Honey bees cannot fly immediately after ingesting pesticides.

Honey bees leave the hive every day in search of flowers with nectar and pollen. Once they have had their fill of these treats, they return to the hive to deposit and inform other workers of where the successful foraging sites are. It all depends on the bee’s ability to process wide-field visual motion information, navigate using peripheral cues, and fly straight home. Research now shows that some common pesticides interfere with the bee’s brain so that it may no longer be able to navigate or successfully fly home.

Here we show that common insecticides, such as sulfoxafluor and the neonicotinoid imidacloprid, can severely disrupt the visual guidance behavior of honey bees. “Our results are cause for concern because the ability of bees to respond appropriately to visual information is critical to their flight and navigation, and thus to their survival,” said Dr. Rachel H. Parkinson, who led the research team. Oxford University.

Insects exhibit an innate orienting behavior whereby they correct their body position to continue moving in a straight path if they are mistakenly off track. This position-fixing behavior, known as the optomotor response, is elicited by visual movement of the entire field to the left and right of the flying or walking insect. This response is critical for insects to adapt to unexpected disturbances in their flight path, such as a breeze blowing them to one side, so that they can continue to move in a straight line.

Dr. Parkinson and his colleagues worked with four groups of wild-caught worker bees, each group containing between 22 and 28 bees. They exposed the bees to videos of vertical bars moving from left to right or vice versa on two screens placed in front of the bees and watched their walking response. The changes in the speed of the two-plane bars trick the bee into thinking that it is suddenly going off course and turning to one side. A healthy optomotor response instructs the bee’s motor system to make a corrective adjustment in the form of a turn that returns the bee to an imaginary straight line midway between light flow from the right and from the left.

Before testing the optomotor response in the experimental bees, the researchers allowed them to drink ad libitum 1.5 M sucrose solution for five days. However, although one group received a pure sucrose solution, the other groups received sucrose contaminated with 50 ppb (ppb) imidacloprid (a neonicotinoid insecticide), 50 ppb sulfoxafluor, or 25 ppb imidacloprid and 25 ppb sulfoxafluor simultaneously. they did

Neonicotinoid insecticides disrupt visual motion detection in grasshoppers and thereby disrupt escape behaviors, but it has not previously been shown whether these insecticides disrupt wide-field motion detection in honey bees. When the researchers compared the efficiency of the optomotor responses in four groups of bees, they found that the bees were not as efficient at making the expected adjustments when they were exposed to pesticides.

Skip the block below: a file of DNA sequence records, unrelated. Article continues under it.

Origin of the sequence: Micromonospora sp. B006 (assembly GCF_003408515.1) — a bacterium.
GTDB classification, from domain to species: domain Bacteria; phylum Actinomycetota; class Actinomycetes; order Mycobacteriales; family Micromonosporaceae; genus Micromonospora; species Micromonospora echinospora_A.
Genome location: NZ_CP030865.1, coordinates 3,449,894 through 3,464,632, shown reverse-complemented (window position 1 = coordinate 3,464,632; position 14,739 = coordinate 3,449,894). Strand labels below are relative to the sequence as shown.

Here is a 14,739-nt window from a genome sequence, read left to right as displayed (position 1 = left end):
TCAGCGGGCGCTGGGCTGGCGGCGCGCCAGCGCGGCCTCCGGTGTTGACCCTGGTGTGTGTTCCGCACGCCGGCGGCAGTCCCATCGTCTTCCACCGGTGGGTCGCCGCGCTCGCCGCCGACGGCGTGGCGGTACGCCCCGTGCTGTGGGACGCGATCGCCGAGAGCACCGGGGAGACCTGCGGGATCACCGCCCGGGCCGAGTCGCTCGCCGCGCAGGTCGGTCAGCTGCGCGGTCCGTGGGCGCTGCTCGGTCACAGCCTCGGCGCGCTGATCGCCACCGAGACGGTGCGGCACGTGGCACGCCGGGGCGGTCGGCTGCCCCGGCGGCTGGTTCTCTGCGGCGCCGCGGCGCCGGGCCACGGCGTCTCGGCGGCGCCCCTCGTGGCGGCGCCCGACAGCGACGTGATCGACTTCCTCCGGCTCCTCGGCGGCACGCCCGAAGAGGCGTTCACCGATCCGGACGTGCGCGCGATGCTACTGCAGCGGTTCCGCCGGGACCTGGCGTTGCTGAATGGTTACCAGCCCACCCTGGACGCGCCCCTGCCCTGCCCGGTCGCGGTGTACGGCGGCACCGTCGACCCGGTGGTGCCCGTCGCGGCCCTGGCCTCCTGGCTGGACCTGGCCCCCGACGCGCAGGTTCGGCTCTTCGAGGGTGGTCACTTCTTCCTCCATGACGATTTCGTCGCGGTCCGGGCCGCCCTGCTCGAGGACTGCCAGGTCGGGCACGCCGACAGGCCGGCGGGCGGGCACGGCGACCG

All bees responded less to the simulated light flow when the bars were narrow or moving slowly (i.e., appeared far) than when they were wide or moving quickly (i.e., appeared close). But for every rod width and speed, the bees that ingested the pesticides performed poorly compared to the control bees. For example, they only rotated rapidly in one direction and did not respond to changing direction of the rods, or did not show any rotational response at all. The asymmetry between left and right rotation was at least 2.4 times greater for pesticide-exposed bees than for control bees.

Poor visual responses in honeybees exposed to pesticides were associated with changes in gene expression in their brains, particularly genes related to detoxification and stress. But these genetic changes were relatively weak and highly variable among bees, and are unlikely to be the only explanation for the observed severe disruption of the optomotor response. Exposure to sulfoxafluor led to a small but significant increase in dead brain cells, particularly in the visual lobes, which are important for processing visual information.

Neonicotinoid and sulfoximine insecticides activate neurons in the insect brain and are not always recycled quickly enough to prevent toxicity. Dr. Parkinson said, “The effects we observed could be due to a kind of rewiring in the brain: preventing nerve damage by reducing the sensitivity of neurons to these compounds.”

To fully understand the risk of these insecticides to bees, we need to investigate whether the effects we observed in walking bees also occur in free-flying bees. The main concern is that, if bees are unable to overcome any impairment during flight, it could have profound negative effects on their ability to forage, navigate, and pollinate wildflowers and crops.

The results add to what the Food and Agriculture Organization of the United Nations and the World Health Organization call a “rapidly growing body of evidence.” [which] It strongly suggests that the existing levels of environmental pollution [from neonicotinoid pesticides] They cause large-scale adverse effects on bees and other beneficial insects.